Harnessing the Power of Precision Medicine

Twenty years ago, if only one person out of hundreds went into remission during a clinical trial for a cancer drug, that patient would have been considered just plain lucky and the therapy deemed a failure. But today, with a host of tools garnered from precision medicine, one person’s “good luck” can be leveraged into a precise and effective therapy for countless others whose tumors have a similar genetic profile.  

Precision medicine explores the interplay of all aspects of human health, including not just genetics, but also environment, behavior, and lifestyle. Multiple layers of population information are entered into technological tools that have the unprecedented power to distill worldwide data down to a solution for just one person. 

In late 2011, a National Academy of Sciences committee passionately endorsed precision medicine as the best means to explore the cause, development, cure, and prevention of the world’s most daunting illnesses. Its co-chair was UC San Francisco Chancellor Susan Desmond-Hellmann, MD, MPH, a resident alumna.

UCSF stands among the global leaders working to move this nascent field forward. The institution's six-pillar platform of methods, tools, and resources will support precision medicine efforts everywhere. Our experts across all disciplines are giving new hope to billions of patients, one by one, around the world. Read on to find out how.

It's All About Networking

Pillar No. 1: Knowledge Network. With an increased ability to harvest information automatically and more powerfully, scientists can find the connections among discoveries that would otherwise go unrecognized.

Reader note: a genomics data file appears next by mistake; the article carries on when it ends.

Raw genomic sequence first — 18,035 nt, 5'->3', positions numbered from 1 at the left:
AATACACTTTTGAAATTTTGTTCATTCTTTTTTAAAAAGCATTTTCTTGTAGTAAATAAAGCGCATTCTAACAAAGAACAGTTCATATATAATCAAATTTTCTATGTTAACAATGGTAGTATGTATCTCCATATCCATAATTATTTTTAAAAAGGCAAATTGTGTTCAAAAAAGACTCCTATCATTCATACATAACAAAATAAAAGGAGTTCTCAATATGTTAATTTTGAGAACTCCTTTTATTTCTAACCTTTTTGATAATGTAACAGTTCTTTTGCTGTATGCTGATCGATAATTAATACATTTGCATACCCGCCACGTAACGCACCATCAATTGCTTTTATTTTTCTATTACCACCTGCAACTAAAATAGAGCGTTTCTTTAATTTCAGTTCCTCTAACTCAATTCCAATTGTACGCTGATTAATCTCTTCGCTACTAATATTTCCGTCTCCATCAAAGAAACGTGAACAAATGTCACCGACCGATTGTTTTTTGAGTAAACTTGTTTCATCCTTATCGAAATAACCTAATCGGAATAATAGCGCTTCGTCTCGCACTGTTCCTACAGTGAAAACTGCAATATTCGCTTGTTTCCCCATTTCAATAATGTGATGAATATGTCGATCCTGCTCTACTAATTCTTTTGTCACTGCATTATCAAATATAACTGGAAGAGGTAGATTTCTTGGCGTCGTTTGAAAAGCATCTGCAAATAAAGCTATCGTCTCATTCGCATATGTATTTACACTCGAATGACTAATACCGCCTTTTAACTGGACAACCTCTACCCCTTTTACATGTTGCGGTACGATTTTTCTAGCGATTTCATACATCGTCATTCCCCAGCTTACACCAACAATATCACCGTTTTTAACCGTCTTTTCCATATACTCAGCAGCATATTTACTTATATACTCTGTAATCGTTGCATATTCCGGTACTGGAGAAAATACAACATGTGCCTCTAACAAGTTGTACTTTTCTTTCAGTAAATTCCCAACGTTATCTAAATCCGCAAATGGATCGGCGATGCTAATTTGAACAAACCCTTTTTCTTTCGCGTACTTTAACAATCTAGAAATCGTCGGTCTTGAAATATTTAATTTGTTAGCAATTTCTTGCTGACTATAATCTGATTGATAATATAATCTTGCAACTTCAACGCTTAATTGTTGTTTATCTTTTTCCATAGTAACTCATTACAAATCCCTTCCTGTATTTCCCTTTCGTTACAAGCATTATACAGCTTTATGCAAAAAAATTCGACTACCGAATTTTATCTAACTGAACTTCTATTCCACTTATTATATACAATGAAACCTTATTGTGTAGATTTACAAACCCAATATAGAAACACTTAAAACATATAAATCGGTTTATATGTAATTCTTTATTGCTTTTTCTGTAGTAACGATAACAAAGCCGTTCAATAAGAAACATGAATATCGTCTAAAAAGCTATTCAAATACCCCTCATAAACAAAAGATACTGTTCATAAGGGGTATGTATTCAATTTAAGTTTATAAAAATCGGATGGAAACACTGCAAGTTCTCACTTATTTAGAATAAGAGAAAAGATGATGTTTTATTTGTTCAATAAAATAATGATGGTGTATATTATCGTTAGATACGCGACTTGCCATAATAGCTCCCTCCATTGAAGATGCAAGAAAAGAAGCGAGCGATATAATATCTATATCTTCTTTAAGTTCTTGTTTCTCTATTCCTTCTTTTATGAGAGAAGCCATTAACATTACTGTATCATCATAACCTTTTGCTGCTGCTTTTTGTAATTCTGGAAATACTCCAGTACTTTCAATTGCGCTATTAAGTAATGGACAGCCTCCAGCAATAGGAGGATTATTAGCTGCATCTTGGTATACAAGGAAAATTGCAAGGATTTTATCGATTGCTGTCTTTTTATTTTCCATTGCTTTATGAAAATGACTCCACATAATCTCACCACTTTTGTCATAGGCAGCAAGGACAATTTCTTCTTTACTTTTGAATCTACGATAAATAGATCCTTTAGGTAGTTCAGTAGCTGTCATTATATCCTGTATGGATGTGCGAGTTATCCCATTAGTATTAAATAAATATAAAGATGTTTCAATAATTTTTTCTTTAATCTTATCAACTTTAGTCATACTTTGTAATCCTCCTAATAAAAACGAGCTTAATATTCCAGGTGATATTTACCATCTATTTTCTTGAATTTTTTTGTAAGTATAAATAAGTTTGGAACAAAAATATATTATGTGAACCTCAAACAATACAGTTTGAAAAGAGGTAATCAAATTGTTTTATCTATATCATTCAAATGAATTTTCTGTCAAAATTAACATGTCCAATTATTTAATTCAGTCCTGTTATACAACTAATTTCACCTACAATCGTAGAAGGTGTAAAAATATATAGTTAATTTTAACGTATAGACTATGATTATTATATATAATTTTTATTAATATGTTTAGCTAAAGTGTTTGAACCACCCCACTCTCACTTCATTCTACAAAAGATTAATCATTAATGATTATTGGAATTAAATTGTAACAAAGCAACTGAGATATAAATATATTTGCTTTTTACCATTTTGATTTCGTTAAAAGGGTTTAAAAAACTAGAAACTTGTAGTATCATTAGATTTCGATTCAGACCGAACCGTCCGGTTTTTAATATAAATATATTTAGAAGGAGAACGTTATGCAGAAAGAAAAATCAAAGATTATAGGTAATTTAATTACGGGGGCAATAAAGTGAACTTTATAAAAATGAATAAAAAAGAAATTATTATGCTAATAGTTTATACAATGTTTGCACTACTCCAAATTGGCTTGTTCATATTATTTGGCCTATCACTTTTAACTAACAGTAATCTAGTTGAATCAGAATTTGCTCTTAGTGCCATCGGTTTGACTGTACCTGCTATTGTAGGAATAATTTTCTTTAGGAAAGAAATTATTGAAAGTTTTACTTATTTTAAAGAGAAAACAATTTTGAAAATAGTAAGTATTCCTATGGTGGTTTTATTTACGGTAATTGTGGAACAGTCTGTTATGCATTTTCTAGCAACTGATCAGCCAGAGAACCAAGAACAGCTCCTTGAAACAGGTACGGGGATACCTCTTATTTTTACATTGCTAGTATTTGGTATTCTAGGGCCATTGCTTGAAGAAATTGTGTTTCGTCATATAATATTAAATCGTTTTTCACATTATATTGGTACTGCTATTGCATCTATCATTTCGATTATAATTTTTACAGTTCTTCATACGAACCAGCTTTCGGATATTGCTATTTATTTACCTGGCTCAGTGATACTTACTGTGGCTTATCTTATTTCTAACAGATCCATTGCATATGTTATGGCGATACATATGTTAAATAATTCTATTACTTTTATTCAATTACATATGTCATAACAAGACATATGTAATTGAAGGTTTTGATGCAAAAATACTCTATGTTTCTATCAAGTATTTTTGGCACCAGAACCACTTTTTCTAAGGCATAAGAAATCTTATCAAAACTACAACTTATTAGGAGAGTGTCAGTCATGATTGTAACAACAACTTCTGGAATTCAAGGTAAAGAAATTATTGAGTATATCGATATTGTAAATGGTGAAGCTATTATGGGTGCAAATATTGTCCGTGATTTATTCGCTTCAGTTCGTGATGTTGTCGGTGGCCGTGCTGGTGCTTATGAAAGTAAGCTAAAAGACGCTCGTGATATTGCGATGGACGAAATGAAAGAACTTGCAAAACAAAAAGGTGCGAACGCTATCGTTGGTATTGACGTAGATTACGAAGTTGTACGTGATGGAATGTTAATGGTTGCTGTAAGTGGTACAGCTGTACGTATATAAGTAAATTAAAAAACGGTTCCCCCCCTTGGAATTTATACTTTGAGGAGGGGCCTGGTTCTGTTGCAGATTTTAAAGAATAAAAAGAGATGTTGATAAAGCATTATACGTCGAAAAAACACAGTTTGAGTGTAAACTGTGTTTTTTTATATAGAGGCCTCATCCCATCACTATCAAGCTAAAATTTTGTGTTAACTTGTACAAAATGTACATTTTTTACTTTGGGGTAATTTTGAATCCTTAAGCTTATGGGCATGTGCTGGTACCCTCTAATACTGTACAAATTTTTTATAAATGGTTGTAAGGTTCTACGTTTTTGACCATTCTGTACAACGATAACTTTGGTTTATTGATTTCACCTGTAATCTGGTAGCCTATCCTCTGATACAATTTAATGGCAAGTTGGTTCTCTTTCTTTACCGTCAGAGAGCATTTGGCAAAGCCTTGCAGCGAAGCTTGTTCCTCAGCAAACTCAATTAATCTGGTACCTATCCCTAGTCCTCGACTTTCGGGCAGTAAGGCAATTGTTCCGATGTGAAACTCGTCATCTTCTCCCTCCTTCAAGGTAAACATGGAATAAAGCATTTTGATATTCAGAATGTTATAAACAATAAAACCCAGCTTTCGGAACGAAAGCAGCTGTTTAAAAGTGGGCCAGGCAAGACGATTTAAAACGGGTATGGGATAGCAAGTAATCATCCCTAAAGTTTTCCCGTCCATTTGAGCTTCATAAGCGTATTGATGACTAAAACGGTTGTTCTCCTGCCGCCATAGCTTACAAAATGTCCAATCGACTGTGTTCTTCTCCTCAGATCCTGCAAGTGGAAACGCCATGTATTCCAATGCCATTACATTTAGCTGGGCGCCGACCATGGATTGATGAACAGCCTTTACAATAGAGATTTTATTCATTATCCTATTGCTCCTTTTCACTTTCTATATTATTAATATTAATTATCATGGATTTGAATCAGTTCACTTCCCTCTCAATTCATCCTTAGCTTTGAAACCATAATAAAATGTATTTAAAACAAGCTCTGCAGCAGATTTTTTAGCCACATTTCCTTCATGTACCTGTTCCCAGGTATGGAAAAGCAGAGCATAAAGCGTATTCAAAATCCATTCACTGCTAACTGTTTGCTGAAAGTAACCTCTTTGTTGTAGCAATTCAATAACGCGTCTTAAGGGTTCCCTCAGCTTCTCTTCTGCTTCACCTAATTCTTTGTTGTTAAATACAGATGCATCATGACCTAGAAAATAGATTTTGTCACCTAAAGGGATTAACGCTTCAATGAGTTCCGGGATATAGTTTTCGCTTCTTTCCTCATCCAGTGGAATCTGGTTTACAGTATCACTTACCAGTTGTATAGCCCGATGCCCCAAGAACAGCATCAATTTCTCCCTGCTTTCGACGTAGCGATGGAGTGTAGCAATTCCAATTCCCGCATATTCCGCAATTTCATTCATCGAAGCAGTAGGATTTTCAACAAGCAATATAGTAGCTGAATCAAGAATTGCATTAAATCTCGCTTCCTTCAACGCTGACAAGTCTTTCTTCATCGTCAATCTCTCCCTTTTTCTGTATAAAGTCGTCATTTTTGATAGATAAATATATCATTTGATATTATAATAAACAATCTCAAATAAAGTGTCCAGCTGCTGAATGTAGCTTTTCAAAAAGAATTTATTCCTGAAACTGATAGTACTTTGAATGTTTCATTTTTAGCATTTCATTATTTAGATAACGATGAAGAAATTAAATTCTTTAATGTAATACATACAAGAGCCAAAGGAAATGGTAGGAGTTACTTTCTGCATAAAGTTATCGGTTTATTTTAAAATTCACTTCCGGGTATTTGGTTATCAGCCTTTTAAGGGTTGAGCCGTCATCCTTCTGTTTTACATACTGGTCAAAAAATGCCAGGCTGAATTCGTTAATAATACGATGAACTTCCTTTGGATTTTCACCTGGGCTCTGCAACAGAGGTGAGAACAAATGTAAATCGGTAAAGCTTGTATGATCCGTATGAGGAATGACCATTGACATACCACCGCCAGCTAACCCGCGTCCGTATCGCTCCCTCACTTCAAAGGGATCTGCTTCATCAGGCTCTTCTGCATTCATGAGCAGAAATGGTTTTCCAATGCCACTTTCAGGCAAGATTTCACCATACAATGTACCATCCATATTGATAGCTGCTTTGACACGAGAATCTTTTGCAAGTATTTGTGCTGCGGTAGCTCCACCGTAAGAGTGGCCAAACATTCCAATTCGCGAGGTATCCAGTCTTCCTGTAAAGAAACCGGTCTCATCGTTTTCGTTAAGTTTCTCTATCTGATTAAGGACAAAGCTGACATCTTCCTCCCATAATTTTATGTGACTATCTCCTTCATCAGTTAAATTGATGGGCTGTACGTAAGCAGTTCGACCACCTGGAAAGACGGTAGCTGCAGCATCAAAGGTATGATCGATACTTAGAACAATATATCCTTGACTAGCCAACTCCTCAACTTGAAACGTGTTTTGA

Digging Deeper into Cancer

Pillar No. 2: Basic Discovery. The long path to developing potent new treatments often starts with an observation in the lab that then leads to a question about a fundamental life process.

Big Data, Tailored Care

Pillar No. 3: Clinical Discovery. Researchers are taking vast amounts of patient data, often collected through first-ever clinical studies, and putting it into tools like MS Bioscreen that have a direct impact on patient care.

The Fabric of Disease

Pillar No. 4: Computational Health Sciences. Computationally intensive approaches are used to analyze and cross-analyze large but discrete collections of data, such as patient health histories and genetic makeup.

The Gene Machine

Pillar No. 5: Omics Medicine. Molecular biologist Nevan Krogan's work is not only illuminating how genes and proteins function, it's also shedding light on the underlying biology of disease for each person – a central goal of "-omics" medicine.

A Digital Path to Health

Pillar No. 6: Digital Health. The Center for Digital Health Innovation shepherds the development of digital health innovations created at UCSF and validates the effectiveness of devices from both inside and outside the institution.